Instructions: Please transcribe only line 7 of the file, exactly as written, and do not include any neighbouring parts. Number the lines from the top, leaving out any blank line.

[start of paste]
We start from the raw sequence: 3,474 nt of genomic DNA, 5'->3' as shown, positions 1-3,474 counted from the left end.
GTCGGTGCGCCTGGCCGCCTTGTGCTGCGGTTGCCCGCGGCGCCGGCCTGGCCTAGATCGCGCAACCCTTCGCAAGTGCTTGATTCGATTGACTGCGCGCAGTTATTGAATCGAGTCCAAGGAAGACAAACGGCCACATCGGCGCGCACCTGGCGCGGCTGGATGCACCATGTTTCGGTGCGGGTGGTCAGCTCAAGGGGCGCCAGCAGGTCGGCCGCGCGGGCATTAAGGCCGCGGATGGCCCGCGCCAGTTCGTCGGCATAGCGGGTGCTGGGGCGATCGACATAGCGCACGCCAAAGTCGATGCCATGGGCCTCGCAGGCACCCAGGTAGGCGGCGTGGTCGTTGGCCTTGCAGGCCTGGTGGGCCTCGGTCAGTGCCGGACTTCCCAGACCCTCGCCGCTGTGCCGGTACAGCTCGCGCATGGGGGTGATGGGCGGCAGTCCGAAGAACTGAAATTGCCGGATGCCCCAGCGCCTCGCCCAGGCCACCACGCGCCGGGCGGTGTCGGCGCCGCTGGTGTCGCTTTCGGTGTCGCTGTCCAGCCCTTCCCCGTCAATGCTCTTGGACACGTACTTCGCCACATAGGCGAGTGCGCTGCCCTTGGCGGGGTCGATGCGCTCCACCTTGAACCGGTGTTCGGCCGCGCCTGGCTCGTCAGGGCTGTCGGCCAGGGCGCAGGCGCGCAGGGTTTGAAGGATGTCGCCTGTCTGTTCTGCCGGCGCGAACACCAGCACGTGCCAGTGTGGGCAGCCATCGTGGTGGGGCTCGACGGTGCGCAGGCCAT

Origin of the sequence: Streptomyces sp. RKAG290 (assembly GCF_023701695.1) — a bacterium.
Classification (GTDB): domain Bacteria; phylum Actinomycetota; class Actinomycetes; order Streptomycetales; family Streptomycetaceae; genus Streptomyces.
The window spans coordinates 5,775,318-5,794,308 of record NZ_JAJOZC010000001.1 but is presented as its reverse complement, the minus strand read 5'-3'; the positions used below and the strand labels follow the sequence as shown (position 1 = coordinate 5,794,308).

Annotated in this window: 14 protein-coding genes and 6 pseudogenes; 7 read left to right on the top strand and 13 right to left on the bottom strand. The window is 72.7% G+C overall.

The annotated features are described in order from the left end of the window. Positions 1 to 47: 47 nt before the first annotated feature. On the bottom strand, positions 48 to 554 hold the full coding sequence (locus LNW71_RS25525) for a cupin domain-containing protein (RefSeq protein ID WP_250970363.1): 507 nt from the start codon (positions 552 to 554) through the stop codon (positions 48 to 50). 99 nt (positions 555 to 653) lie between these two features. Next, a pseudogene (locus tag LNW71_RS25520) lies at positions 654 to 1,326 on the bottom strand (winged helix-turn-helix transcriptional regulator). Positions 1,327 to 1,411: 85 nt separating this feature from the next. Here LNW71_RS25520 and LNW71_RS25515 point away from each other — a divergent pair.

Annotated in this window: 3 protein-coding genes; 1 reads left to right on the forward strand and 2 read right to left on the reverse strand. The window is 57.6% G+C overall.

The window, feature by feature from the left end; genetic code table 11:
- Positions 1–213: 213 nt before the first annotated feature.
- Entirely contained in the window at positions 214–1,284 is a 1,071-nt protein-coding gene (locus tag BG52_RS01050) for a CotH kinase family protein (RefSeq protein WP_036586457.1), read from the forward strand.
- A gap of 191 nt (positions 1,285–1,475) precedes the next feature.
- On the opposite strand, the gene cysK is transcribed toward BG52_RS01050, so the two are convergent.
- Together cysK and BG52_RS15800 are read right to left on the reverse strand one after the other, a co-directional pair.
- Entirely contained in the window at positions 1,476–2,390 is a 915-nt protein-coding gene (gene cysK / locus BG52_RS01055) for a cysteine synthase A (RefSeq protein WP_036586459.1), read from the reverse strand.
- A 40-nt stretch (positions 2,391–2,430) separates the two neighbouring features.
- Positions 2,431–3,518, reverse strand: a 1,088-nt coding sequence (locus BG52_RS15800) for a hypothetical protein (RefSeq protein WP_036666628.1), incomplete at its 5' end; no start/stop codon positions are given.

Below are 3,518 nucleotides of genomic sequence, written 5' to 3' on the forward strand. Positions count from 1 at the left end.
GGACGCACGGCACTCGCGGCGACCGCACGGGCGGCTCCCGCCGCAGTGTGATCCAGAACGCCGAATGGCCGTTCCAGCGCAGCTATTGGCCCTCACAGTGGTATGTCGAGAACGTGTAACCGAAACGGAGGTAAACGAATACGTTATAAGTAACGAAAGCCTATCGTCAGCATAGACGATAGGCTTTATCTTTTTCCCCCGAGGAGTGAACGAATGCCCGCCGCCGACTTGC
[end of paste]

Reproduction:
The annotated features are described in order from the left end of the window. Positions 1 to 47: 47 nt before the first annotated feature. On the bottom strand, positions 48 to 554 hold the full coding sequence (locus LNW71_RS25525) for a cupin domain-containing protein (RefSeq protein ID WP_250970363.1): 507 nt from the start codon (positions 552 to 554) through the stop codon (positions 48 to 50). 99 nt (positions 555 to 653) lie between these two features. Next, a pseudogene (locus tag LNW71_RS25520) lies at positions 654 to 1,326 on the bottom strand (winged helix-turn-helix transcriptional regulator). Positions 1,327 to 1,411: 85 nt separating this feature from the next. Here LNW71_RS25520 and LNW71_RS25515 point away from each other — a divergent pair.